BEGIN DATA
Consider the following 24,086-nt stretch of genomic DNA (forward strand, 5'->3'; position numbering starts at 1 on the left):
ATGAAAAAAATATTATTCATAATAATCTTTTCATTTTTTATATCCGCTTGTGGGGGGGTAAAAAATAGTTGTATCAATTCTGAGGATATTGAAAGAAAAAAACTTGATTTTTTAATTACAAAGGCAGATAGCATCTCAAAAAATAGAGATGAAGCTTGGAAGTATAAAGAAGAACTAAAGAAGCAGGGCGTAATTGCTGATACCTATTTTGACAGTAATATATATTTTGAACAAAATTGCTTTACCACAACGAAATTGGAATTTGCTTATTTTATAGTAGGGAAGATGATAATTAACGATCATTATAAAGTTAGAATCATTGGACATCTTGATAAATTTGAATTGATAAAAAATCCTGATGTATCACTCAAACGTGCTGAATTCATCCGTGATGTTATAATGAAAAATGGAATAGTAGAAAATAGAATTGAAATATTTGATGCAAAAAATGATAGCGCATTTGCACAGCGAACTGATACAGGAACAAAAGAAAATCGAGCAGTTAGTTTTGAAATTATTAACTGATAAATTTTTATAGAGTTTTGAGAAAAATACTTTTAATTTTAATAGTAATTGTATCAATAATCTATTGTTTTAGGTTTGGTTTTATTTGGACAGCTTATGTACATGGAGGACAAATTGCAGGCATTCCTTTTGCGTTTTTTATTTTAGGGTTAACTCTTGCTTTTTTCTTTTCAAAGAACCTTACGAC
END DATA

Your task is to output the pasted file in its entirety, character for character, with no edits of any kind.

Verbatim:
Consider the following 24,086-nt stretch of genomic DNA (forward strand, 5'->3'; position numbering starts at 1 on the left):
ATGAAAAAAATATTATTCATAATAATCTTTTCATTTTTTATATCCGCTTGTGGGGGGGTAAAAAATAGTTGTATCAATTCTGAGGATATTGAAAGAAAAAAACTTGATTTTTTAATTACAAAGGCAGATAGCATCTCAAAAAATAGAGATGAAGCTTGGAAGTATAAAGAAGAACTAAAGAAGCAGGGCGTAATTGCTGATACCTATTTTGACAGTAATATATATTTTGAACAAAATTGCTTTACCACAACGAAATTGGAATTTGCTTATTTTATAGTAGGGAAGATGATAATTAACGATCATTATAAAGTTAGAATCATTGGACATCTTGATAAATTTGAATTGATAAAAAATCCTGATGTATCACTCAAACGTGCTGAATTCATCCGTGATGTTATAATGAAAAATGGAATAGTAGAAAATAGAATTGAAATATTTGATGCAAAAAATGATAGCGCATTTGCACAGCGAACTGATACAGGAACAAAAGAAAATCGAGCAGTTAGTTTTGAAATTATTAACTGATAAATTTTTATAGAGTTTTGAGAAAAATACTTTTAATTTTAATAGTAATTGTATCAATAATCTATTGTTTTAGGTTTGGTTTTATTTGGACAGCTTATGTACATGGAGGACAAATTGCAGGCATTCCTTTTGCGTTTTTTATTTTAGGGTTAACTCTTGCTTTTTTCTTTTCAAAGAACCTTACGAC